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NSA chief Gen. Keith Alexander defended his agency's intelligence gathering methods, saying, 'We hold ourselves accountable.'
Gen. Keith Alexander, head of the US National Security Agency, launched a spirited defense of the agency's surveillance programs Tuesday, while testifying before an increasingly hostile Congress.
Speaking before the House Permanent Select Committee on Intelligence, Alexander said reports published last week about the NSA monitoring European citizens' phones were "completely false."
"The assertions by reporters in France, Spain, Italy that NSA collected tens of millions of phone calls are completely false," he said.
"To be perfectly clear, this is not information that we collected on European citizens," Alexander said, adding that European intelligence agencies shared the phone metadata with the NSA.
Alexander said he would rather "take the beating" than give up surveillance programs that "prevent the United States from being attacked."
"We see what a foreign intelligence agency is meant to see," Alexander said, defending allegations that the NSA had overstepped its bounds. "Everything we do on this program is audited a hundred percent on the business records [of] FISA," he added.
The congressional hearing was meant discuss potential changes to the 1978 Foreign Intelligence Surveillance Act, which grants the NSA its authority for data collection.
The increasingly embattled US intelligence community has been called upon to explain reports in European media that it spied upon the leaders and citizens of US allies, based on documents leaked by ex-NSA contractor Edward Snowden.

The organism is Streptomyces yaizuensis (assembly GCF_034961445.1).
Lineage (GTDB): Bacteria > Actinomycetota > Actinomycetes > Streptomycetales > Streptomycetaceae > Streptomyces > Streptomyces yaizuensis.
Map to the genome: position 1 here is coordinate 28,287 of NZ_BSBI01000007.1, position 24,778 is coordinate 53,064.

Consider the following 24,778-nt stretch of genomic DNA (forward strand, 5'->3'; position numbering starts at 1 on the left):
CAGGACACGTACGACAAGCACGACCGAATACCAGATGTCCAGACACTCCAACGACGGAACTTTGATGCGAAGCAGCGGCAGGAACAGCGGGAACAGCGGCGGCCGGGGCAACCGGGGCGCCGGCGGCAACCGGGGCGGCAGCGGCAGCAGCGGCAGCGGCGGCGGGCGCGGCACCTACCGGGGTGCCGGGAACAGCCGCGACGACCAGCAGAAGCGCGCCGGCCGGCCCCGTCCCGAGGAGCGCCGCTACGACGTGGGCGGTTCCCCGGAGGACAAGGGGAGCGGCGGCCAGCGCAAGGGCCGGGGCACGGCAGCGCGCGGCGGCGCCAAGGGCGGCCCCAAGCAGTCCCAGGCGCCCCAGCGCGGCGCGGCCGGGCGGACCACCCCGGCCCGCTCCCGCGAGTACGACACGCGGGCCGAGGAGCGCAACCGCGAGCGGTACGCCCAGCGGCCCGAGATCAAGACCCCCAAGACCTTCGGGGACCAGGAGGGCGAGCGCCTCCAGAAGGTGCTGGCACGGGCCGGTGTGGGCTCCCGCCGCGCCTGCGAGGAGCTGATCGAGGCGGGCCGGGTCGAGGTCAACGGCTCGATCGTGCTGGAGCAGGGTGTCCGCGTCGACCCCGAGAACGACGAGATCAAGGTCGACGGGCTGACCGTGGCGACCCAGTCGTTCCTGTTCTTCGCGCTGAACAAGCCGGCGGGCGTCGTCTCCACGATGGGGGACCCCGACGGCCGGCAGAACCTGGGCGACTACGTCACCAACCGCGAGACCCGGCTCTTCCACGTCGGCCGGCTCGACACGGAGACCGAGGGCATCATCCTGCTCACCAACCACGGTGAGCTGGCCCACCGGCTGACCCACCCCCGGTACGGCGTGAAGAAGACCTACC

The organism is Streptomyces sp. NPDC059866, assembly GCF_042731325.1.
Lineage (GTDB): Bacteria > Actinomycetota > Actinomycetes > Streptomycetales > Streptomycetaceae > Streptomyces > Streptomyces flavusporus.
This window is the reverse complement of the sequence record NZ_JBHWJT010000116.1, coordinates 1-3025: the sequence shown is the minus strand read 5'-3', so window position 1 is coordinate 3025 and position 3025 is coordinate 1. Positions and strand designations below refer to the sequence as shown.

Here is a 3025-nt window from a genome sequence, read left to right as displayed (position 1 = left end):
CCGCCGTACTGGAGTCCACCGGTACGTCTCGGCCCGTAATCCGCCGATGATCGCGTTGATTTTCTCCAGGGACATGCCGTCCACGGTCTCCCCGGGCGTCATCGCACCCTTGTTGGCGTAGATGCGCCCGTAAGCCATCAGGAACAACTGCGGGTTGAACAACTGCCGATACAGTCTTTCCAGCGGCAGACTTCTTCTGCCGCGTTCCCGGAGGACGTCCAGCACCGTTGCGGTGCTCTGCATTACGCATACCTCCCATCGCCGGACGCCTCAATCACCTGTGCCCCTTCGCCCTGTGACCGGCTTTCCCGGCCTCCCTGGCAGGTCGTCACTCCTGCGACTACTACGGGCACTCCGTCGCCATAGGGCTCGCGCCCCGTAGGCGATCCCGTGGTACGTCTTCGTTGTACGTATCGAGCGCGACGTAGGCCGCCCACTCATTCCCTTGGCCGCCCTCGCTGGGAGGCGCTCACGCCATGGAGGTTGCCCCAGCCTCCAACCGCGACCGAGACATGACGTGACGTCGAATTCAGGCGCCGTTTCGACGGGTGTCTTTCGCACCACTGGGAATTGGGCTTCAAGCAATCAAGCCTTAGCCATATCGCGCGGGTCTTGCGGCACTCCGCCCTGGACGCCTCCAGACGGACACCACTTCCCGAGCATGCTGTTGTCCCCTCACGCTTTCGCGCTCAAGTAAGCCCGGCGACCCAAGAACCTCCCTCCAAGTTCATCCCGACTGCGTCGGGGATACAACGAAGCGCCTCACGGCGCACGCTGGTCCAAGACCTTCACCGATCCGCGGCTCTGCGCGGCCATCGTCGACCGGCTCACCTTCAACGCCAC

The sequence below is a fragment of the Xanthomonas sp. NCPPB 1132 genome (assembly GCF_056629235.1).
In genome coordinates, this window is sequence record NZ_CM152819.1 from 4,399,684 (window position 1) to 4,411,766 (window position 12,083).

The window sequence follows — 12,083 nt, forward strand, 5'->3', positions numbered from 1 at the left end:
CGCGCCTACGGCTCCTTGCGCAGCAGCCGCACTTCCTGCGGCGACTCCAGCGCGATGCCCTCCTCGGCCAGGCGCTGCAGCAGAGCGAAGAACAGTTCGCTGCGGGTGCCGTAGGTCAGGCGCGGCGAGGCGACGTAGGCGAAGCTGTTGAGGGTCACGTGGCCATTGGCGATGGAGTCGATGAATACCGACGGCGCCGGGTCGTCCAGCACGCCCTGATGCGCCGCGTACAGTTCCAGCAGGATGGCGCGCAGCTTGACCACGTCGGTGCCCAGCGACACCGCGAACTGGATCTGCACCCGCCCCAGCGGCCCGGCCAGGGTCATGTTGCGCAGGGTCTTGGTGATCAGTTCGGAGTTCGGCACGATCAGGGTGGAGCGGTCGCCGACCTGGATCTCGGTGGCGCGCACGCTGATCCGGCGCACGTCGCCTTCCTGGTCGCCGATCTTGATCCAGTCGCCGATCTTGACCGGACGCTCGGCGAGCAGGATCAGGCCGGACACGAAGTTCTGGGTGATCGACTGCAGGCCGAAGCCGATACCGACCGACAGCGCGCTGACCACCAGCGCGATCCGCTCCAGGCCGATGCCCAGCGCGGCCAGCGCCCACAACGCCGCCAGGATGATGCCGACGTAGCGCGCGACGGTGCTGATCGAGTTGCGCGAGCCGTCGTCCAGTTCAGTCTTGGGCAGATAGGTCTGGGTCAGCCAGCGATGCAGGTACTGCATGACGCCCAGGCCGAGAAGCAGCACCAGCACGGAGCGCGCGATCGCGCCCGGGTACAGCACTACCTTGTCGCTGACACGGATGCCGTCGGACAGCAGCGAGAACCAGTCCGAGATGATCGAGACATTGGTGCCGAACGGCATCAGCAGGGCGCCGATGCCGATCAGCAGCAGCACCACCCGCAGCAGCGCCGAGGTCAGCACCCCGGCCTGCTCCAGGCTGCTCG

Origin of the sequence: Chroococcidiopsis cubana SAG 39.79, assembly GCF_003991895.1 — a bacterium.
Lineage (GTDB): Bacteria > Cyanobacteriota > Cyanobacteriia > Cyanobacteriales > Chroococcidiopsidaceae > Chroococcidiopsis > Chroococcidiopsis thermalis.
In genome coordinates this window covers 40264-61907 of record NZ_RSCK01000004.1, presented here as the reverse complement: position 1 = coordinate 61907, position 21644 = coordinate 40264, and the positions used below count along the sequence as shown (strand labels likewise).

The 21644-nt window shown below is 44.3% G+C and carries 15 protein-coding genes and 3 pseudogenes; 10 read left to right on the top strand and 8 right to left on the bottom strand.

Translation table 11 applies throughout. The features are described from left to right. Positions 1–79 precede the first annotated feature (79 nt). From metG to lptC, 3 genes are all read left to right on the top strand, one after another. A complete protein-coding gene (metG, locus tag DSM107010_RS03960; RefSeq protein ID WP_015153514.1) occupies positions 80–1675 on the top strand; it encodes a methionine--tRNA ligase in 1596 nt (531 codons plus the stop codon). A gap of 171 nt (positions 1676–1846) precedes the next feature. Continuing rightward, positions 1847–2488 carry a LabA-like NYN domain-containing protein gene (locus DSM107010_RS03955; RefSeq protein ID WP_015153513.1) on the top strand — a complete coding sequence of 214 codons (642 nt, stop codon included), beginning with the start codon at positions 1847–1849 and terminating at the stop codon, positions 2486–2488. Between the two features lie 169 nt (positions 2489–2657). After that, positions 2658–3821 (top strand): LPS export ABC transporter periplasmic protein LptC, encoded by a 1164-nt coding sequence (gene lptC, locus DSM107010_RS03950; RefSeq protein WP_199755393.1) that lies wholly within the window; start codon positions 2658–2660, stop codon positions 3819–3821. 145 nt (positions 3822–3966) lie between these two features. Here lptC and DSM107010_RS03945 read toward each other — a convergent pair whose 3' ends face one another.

German Chancellor Angela Merkel was among 35 world leaders allegedly monitored by the NSA, and said ties between the US and Germany had been "severely shaken."
"Unless the United States is engaged in hostilities against a country or there is an emergency need for this type of surveillance, I do not believe the United States should be collecting phone calls or emails of friendly presidents and prime ministers," Feinstein said in a statement.
Her words did not seem to extend to spying on the citizens of allied countries.
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"Unlike NSA's collection of phone records under a court order, it is clear to me that certain surveillance activities have been in effect for more than a decade and that the Senate Intelligence Committee was not satisfactorily informed," she said.
"With respect to NSA collection of intelligence on leaders of US allies — including France, Spain, Mexico and Germany — let me state unequivocally: I am totally opposed."
Feinstein called for a major review of US intelligence collection. US lawmakers also planned to introduce the Freedom Act, designed to curtail the NSA's mass surveillance programs, on Tuesday.
National Intelligence Director James Clapper and Deputy Attorney General James Cole were present as Alexander testified Tuesday.
"We hold ourselves accountable," Alexander insisted, saying those responsible for violations in intelligence gathering were punished.
Clapper, who spoke before Alexander, said, "We do not spy on anyone except for valid foreign intelligence purposes and we do not violate the law." He blamed any violations on human error.
He also defended the allegations of the NSA monitoring the leaders of allied countries, saying, "Leadership intentions is kind of a basic tenet of what we collect and analyze."
The New York Times reported that Obama was set to order the NSA to stop monitoring the leaders of US allies, citing administration and congressional officials. While the White House said no final decision had been made as of Monday, any move to restrict the NSA's monitoring would represent a major shift.
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